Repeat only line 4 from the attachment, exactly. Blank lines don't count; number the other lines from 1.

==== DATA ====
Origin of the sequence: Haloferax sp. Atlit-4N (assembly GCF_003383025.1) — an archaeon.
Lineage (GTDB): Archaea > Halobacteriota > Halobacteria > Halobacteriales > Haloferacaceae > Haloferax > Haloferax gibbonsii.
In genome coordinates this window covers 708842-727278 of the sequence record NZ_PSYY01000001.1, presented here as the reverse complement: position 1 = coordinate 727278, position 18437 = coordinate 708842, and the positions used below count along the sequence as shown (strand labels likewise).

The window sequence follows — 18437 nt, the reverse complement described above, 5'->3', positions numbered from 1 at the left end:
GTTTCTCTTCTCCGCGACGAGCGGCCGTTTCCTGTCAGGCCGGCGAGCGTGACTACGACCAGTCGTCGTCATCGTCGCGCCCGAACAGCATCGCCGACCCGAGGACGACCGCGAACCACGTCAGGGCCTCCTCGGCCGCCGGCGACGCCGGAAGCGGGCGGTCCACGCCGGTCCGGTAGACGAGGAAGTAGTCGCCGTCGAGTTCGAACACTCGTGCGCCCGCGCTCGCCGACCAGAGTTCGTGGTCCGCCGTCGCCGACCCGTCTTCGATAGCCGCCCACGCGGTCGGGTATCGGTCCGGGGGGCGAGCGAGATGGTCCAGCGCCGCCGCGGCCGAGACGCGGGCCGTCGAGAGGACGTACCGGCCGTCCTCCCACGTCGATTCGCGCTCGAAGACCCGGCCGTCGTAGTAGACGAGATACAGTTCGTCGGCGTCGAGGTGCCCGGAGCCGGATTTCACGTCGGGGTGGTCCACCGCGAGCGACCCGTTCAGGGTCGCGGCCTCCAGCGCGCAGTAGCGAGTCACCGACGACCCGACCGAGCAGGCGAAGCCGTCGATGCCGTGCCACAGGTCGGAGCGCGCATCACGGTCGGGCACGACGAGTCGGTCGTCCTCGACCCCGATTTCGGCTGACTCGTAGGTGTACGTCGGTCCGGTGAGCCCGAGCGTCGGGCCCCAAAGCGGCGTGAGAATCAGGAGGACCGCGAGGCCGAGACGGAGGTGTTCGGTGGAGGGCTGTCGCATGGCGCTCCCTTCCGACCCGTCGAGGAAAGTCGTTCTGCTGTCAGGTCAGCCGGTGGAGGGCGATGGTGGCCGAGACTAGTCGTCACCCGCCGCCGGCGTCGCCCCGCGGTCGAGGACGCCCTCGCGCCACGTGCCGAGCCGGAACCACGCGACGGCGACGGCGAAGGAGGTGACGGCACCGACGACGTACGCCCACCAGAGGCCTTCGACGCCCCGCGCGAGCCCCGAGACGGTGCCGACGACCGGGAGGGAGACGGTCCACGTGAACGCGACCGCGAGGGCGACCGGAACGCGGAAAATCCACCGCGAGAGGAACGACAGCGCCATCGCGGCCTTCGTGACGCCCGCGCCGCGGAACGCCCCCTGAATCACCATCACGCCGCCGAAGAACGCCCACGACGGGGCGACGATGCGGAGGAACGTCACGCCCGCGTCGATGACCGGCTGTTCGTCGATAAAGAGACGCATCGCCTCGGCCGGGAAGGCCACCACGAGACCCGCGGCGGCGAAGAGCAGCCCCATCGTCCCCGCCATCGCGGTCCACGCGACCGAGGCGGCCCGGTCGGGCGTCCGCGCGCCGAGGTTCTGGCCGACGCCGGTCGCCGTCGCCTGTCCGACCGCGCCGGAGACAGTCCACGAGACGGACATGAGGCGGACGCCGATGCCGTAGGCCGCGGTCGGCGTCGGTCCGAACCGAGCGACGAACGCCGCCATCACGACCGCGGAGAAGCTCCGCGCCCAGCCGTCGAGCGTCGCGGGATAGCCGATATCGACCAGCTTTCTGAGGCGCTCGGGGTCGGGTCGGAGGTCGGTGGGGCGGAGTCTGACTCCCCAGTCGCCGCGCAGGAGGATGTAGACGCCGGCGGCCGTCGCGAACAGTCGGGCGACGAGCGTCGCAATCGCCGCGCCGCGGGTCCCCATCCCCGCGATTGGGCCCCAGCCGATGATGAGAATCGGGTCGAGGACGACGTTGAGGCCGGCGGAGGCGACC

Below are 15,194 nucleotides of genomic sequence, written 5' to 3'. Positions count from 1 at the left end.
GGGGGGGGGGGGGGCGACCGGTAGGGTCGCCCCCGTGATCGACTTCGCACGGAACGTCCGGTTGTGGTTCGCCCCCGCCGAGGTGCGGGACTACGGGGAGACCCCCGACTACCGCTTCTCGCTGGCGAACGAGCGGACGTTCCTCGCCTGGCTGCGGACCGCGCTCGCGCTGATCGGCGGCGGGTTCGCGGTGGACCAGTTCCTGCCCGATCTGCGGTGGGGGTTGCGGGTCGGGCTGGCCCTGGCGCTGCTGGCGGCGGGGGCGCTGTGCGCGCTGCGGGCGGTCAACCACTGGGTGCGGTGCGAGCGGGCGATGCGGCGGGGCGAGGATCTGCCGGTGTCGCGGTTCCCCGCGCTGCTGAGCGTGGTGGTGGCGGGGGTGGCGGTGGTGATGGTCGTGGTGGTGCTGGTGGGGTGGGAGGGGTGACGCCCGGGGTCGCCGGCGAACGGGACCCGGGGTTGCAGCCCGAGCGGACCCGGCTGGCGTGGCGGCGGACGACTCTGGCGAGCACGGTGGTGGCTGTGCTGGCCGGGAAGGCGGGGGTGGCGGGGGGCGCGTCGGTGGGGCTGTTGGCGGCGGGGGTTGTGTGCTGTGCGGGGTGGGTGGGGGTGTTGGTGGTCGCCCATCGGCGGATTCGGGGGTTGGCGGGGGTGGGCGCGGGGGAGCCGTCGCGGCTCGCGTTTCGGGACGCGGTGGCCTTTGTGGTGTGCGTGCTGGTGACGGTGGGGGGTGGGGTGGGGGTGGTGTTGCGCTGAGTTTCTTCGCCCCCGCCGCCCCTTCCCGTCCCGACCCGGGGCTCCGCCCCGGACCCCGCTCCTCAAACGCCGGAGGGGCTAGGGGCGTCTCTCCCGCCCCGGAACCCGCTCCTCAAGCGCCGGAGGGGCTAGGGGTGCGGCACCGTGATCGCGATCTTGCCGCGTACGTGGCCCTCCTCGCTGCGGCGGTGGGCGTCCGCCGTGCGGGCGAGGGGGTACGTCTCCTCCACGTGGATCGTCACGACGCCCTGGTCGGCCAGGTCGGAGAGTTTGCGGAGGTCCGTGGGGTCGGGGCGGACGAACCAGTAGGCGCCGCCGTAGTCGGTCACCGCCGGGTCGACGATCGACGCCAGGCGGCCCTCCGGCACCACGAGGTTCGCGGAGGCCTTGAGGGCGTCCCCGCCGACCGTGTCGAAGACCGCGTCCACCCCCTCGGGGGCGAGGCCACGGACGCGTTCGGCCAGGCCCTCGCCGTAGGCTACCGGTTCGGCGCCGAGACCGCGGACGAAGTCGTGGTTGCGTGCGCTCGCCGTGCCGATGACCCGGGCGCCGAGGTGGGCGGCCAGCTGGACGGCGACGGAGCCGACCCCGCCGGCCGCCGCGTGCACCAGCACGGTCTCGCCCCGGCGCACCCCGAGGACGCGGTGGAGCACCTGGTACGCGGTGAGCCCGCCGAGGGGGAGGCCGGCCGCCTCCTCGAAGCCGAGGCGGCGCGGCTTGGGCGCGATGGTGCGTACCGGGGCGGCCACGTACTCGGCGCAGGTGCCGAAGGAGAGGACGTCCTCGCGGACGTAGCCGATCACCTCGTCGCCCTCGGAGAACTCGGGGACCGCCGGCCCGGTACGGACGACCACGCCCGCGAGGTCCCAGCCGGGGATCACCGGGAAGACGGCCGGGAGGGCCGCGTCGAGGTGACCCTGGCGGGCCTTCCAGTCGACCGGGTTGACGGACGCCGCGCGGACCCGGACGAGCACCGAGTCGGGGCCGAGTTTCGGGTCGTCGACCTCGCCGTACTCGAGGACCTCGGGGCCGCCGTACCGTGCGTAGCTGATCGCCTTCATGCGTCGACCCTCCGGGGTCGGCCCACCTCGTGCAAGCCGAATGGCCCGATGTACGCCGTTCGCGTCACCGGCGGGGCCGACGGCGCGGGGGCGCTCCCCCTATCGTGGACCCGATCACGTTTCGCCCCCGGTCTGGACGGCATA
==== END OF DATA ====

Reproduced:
The window sequence follows — 18437 nt, the reverse complement described above, 5'->3', positions numbered from 1 at the left end: